John Squire – Heavy Metal Semantics, viewed 03/02/09

24 Jun

The ArsenalvCardiff match was postponed, but I decided to still make the trip to London nonetheless. This was due in part to the fact that I had a single train ticket from London to Cardiff which I needed to collect from Paddington. Unless I collected this ticket, I would not be able to get a refund, which of course required a trip to London…well, rather than dwell on this conundrum, I thought, what the hell, I’ll go anyway.

There were, after all, 2 further reasons I wanted to be in London on this day (three if witnessing London’s “snow event” counted) – former Square contributor, John Mouse, was playing a gig there that night, and John Squire’s latest exhibition was being shown at the rather plush St. Martin’s Hotel. Turned out I’d chosen a good day to visit as his charming agent was on hand to supervise.

This exhibition is one of metal sculptures. Predominantly, they show a flattened or partly flattened form of a box or container. I confess to feeling that I didn’t have much to say about this one. Erm…some were shinier than others…?

The idea of exhibiting packaging, or displaying what could be packaging as if it were the art itself is of course not a new idea. Perhaps it brings to mind a child who plays with the box rather than the present contained inside, or a collector of Star Wars figures who is also pretty fixated about the packs.

Ultimately of course, boxes of packaging have a limited function, and this exhibition felt similarly utilitarian. Additionally, whereas most people who use packaging as art would use humour, Squire’s work does not.

Each piece is fairly rigid – it doesn’t look pliable, like real packaging, particularly given the fact each is made of metal. Woman is a single sheet, with the word woman branded on it repeatedly, which might imply being obsessive about women, or a particular woman. Man on the other hand is one of the flattened box pieces, implying that the woman could either cover or “wrap up” the man, or in fact perhaps be folded up and contained inside the man. The fact that, as mentioned, neither piece looks very supple, might mean that perhaps they are meant to be viewed as cold, separate pieces, with no intention of any interaction.

Of course, there are layers of deceit in the works. Just as it is difficult to say how a flattened metal box, or a sheet of metal might “represent” a man or woman, at the same time, we are of course being fooled into thinking that what we are looking at is indeed a flattened metal box. It isn’t of course – as a work of art, it was never made to be a box, just to look like one, and this deception is achieved successfully.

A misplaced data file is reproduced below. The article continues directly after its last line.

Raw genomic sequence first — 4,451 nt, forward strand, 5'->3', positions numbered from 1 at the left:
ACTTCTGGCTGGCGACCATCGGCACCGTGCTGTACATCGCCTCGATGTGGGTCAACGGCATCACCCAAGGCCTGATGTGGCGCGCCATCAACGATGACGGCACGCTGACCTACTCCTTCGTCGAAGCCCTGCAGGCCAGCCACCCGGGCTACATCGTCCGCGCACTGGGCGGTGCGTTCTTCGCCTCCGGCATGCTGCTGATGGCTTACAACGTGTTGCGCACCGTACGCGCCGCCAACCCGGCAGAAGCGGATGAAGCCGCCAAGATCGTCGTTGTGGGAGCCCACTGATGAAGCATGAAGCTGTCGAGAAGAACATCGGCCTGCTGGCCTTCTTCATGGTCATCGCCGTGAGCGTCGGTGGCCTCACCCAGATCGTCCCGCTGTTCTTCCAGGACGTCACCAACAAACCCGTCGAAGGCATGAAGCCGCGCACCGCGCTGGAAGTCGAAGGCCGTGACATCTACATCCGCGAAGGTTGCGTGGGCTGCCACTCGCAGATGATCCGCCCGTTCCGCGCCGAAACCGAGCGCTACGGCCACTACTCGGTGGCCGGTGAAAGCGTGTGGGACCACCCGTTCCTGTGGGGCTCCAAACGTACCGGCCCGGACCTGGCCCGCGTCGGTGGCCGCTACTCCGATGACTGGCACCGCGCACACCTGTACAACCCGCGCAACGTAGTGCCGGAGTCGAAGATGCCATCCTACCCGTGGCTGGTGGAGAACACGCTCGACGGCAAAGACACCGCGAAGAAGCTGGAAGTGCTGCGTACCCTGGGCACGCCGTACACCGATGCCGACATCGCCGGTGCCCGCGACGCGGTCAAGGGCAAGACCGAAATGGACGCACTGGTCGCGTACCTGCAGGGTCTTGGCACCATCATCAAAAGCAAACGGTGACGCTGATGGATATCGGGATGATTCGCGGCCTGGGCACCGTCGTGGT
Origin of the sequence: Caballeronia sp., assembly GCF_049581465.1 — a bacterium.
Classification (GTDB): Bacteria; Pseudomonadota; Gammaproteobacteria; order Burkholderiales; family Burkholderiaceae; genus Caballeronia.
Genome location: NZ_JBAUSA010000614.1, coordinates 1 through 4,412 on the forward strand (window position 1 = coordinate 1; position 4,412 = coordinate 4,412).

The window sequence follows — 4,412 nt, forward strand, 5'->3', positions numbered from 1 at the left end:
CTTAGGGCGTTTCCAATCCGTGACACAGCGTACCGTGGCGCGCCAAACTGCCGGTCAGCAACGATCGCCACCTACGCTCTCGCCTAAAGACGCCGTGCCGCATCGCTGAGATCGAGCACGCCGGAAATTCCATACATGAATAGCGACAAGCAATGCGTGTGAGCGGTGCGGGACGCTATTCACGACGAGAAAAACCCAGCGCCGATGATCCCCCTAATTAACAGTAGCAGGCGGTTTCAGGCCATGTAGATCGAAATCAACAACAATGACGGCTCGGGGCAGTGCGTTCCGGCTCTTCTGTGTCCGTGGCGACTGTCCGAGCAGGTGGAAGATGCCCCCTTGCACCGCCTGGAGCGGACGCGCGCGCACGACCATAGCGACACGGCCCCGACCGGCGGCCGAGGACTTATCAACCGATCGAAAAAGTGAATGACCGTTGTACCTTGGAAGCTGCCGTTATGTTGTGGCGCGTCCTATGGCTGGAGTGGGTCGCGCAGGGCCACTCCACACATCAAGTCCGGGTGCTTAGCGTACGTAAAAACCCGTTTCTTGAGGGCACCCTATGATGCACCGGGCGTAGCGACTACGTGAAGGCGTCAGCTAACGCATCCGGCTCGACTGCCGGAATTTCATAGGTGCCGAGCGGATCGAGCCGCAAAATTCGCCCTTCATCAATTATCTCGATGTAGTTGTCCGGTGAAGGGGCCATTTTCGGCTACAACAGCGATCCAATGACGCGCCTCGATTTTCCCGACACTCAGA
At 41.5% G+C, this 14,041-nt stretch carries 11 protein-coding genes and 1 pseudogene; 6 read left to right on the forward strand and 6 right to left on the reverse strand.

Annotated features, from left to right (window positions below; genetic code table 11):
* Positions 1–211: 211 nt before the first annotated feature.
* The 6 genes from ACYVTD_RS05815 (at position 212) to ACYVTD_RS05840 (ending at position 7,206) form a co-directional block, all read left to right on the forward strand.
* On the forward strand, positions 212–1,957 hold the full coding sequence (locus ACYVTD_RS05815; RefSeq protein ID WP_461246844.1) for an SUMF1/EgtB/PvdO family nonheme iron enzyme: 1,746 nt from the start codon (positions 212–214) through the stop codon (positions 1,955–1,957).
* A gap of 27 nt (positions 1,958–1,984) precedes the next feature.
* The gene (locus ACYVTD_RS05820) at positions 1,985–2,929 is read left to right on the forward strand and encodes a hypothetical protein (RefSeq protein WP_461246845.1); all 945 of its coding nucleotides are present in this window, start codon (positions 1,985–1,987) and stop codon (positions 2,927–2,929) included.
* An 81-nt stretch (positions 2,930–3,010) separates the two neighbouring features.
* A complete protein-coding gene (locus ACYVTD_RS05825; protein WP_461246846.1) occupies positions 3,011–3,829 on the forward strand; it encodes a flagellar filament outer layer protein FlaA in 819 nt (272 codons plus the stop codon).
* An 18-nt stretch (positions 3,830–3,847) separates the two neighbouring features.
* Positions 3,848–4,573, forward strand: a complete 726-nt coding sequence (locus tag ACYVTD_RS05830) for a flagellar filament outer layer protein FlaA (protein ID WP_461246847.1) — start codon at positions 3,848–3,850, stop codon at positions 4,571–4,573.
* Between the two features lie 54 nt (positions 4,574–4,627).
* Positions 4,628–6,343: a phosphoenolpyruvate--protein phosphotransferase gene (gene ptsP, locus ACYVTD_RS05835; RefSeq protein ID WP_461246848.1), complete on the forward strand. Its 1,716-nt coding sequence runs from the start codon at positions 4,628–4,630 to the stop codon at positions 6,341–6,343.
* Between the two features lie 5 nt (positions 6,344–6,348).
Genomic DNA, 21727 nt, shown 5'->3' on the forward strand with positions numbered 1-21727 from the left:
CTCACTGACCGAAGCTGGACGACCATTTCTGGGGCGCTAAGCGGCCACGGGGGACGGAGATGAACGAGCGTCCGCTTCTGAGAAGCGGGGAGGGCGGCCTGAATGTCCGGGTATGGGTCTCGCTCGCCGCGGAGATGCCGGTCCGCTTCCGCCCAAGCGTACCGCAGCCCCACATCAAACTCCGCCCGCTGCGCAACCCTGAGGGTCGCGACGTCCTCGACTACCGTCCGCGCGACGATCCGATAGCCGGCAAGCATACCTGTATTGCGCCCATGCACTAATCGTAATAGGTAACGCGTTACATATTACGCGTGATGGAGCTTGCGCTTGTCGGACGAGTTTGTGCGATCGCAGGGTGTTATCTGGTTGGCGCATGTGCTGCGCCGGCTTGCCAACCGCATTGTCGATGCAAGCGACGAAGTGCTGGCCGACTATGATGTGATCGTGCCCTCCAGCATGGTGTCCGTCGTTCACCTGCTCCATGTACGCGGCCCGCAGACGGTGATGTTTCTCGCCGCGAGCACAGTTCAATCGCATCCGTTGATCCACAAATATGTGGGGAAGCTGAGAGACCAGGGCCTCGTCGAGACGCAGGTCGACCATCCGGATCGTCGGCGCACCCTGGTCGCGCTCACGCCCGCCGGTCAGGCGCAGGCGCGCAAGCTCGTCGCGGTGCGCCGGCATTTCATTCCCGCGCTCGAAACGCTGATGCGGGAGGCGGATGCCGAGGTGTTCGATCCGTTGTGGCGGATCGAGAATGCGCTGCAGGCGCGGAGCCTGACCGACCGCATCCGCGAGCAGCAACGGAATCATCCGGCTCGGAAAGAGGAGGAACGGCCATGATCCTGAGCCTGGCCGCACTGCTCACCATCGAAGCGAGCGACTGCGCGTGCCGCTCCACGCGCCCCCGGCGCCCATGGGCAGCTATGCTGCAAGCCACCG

Exactly what tools Squire used, I’m not sure, but he has clearly learned to manipulate metal well. So often was Second Coming described as the album that “proved” Squire could play guitar (as if there is not enough evidence of his skill on the debut album), perhaps here he is showing that despite being untrained, he has become, with this metal work, artist/craftsman.

A lot of these thoughts came afterwards – I didn’t feel that inspired at the time – and whether anything I’ve mentioned was intended by the artist, I have no idea. Again, for what they are – smallish pieces of metal – I would say the works are too expensive. I wonder if without all the associated fees they could have been put on sale for less than half the average price of £4000.

The majority of Squire fans who do not have megabucks might still have enjoyed a visit to this latest exhibition though. As it was his first exhibition of sculpture, as far as I know, it was interesting for that reason, and again demonstrates his versatility.

Footnote: Coming back on the train, I spotted a small l shiny red object on the floor in front of me. I picked it up, and it appeared to be some kind of red tablet, with N400 inscribed on it. I decided to try and bite into it, and the taste was incredibly bitter – it actually stung my throat, almost like poison. Anyway, on my return, I googled N400, and discovered that it was probably a Wobenzym tablet, which is an antiinflamatory. However, curiously, I also discovered on Wikipedia that an N400 is a “response often elicited by semantically inappropriate words in an otherwise acceptable sentential context”, such as the response you might get if you said something like “Women like shopping for shoes and porcupines”. Somehow this seemed relevant to the exhibition.

This article first appeared in Issue 4 (aka “Cool”) of Square Magazine.

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